We rode through the quiet industrial area of Neville Island and crossed the Ohio River again into Sewickley. This stretch along the river from Sewickley to Ambridge passed through pleasant suburban towns. Unfortunately, a bridge being closed near Ambridge meant we couldn’t cross over again there and had to find another meandering route to avoid riding on the busy Ohio River Boulevard. Sometimes there were side streets we could take that paralleled the route, but eventually we reached an area where we couldn’t continue north that way and had to detour. It was a hot day combined with stressful navigation – I called for us to stop early that day and make up the miles tomorrow.
Navigation the next two days was better because we decided to follow the BicyclePA route the rest of the way into Erie. Bike Route A is mostly a gently-rolling, two-lane road that runs across north to south (and vice versa) in the western part of the state. It was a fairly monotonous series of rolling hills, but navigation was straightforward – we only had to follow the street signs marking the route. From the little we saw of Erie, it seemed to be your typical beach town. It was nice to camp right on Lake Erie, and though it cooled down fast after sunset, you could sink your feet into the still-warm sand.
From Erie, we picked up the Adventure Cycling Association (ACA) Northern Tier route to continue west along the coast of Lake Erie. There were many beautiful picnic areas that overlooked the lake, so we stopped often to take in the sight. Following the ACA map sections was great – worth the cost to not have to deal with mapping the route out ourselves. It also lists amenities along the route, including campsites and places to stock up on groceries.
Ashtabula was one of our favorite stops because it had a superb cafe called Harbor Perk where lots of locals gathered. We took a break to catch up on emails and arrange hosting for the night, and in that time we got to talk to several friendly people who took interest in our trip. Hello and thank you to Karen, who kindly offered us a place to stay if our lodging fell through that night. She’s hosted cyclists who have come through the town on the Northern Tier route before. (An aside: Another random act of kindness came the next day, from Bob in Grand River who gave us soda – or pop – as a midday pick-me-up!)
We stayed with our first Warm Showers host in Geneva, a great guy named Richard who lived next door to his cousin. When we arrived, we got to watch a tree fall – they’re clearing space for a pasture to start keeping cows. Richard was very welcoming and we all chatted well into the night, exchanging stories about our bike tours. It’s easy to stay up past daylight with electric lights! He’s done a bike tour from San Diego to where he lives now, and I hope we inspired him to do the stretch to Washington, DC since it’s a great route.
Before we ever reached Cleveland, we had been warned by people as far east as the Pennsylvania-Ohio border that the filming of the new Captain America movie was causing traffic havoc in downtown Cleveland. We had braced ourselves for the worst by the time we approached Cleveland – to find that there was a bike trail that led us around the congestion. We never had to deal with movie filming traffic, just bypass a high water area near the shore. On our way into downtown Cleveland, we also passed through Bratenahl, an incredibly wealthy area with some of the largest houses we’ve ever seen in person.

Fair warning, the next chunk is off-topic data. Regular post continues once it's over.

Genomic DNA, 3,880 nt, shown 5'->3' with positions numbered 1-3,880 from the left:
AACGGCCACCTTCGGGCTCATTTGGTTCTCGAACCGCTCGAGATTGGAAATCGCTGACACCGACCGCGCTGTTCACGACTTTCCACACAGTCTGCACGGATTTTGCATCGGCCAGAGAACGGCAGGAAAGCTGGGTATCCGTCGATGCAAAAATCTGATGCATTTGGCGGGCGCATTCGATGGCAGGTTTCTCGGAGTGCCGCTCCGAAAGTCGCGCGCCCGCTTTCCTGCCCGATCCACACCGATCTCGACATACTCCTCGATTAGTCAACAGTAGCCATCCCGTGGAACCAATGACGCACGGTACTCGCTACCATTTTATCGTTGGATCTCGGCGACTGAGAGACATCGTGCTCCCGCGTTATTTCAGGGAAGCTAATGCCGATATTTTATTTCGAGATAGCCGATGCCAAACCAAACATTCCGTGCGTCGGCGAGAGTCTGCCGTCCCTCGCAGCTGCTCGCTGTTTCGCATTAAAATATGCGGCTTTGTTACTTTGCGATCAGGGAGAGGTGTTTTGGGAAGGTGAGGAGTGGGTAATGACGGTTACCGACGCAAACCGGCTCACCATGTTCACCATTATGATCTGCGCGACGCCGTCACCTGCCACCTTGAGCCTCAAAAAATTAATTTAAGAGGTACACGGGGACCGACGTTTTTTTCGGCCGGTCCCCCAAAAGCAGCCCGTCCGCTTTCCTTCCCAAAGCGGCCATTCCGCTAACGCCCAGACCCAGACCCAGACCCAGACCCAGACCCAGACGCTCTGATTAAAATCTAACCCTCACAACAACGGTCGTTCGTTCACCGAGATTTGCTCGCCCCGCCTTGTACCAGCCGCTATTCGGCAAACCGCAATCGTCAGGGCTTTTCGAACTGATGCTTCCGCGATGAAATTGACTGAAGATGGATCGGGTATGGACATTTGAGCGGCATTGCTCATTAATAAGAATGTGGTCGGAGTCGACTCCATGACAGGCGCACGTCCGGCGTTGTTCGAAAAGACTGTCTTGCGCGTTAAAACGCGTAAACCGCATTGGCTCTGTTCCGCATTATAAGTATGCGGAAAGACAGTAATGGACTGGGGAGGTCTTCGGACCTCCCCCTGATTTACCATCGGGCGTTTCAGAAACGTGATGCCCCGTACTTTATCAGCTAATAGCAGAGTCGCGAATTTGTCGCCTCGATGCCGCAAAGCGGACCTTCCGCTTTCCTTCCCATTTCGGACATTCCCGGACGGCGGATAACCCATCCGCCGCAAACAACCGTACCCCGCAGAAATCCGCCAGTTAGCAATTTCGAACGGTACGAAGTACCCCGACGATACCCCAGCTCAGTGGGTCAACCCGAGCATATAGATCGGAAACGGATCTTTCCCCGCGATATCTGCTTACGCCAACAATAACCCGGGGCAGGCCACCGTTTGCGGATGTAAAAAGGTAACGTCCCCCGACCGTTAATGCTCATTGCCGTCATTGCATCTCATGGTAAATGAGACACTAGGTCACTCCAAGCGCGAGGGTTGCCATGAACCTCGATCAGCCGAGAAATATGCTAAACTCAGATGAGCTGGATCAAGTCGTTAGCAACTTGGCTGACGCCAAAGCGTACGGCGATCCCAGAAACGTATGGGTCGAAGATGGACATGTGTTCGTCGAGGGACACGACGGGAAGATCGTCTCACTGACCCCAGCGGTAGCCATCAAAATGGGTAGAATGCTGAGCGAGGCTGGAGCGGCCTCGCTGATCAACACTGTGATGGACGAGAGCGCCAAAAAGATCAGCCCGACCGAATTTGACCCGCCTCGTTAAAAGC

In Cleveland, we met up with Rich, a guy we met camping on the C&O, and his great family. His work schedule was flexible enough that we could take a day to see Cleveland, visiting the extensive Cleveland Museum of Art, the famous Sokolowski’s polish cafeteria, and Great Lakes Brewery.
The ride from Cleveland to Toledo took us two days. We camped for a night about midway along the route, then picked up the North Coast Inland Trail from Clyde to Elmore. Elmore had a cute downtown where we took yet another ice cream and coffee break. Stayed with Taylor, an electrical engineering student at the University of Toledo, in Toledo. We cooked dinner and had some fun conversations. It’s funny how such a late sundown causes you to lose track of time. We were exhausted by day’s end, having ridden 66 miles that day.
Always break for ice cream.
We visited New Jersey a couple weekends ago and got the chance to ask Adam’s 94-year-old grandfather, John Dienst, for a few words of wisdom from a unique cross-country trip of his own from his teenage days.
Do you have any advice for us on our bike trip?
I think that a trip years ago was better than a trip today, because now you have high-speed cars and all this stuff. When I went up to Alaska, it was with a Model A Ford – thirty-five miles an hour. I crossed the continent, 4,700 miles or so, in that $20 car. Twenty dollars was the advertised price from the Ford dealer.
So you got it for less?
No, I didn’t ask for less than twenty dollars! But people say, “Gee, that’s cheap.” You gotta stop and think. Somebody said to me, “How much were you making at the time?” And I was working at a gas station pumping gas, 12 hours a night, 7 nights a week, $15 a week. Couldn’t even buy that car for fifteen dollars!
What was the most interesting part of your trip when you were going cross-country?
Ha, there were a lot of interesting parts. See, I converted the car to sleep two people. A fellow I went to school with wanted to come along so I said all right, I’d like the company anyhow. I took the seats that you sleep on, and I converted them so they could go straight back. The only thing is if your feet hung there, you put them on a 5-gallon can or something. Feet didn’t matter – it was comfortable.
We stopped at Springfield, Illinois to go to Lincoln’s house, then there was a fair going on so we stayed a couple days. We were working the shills. You know what a shill is? That’s when somebody’s selling something at a carnival or something, and you buy the first ones to get the crowd to buy. And this guy was from New York, he was selling knife sharpeners or some darn thing, and when he gives the speech you go, “oh, I’ll take one! I’ll take one” and it gets the crowd to buy. I probably got three or four dollars of pay for that, but that was money for gasoline. We didn’t need a lot of money but for gasoline. When I left, it was 10 cents a gallon in New Jersey, then it was 7 cents a gallon in Illinois, so gas wasn’t that much of a problem. And we’d sleep in the car.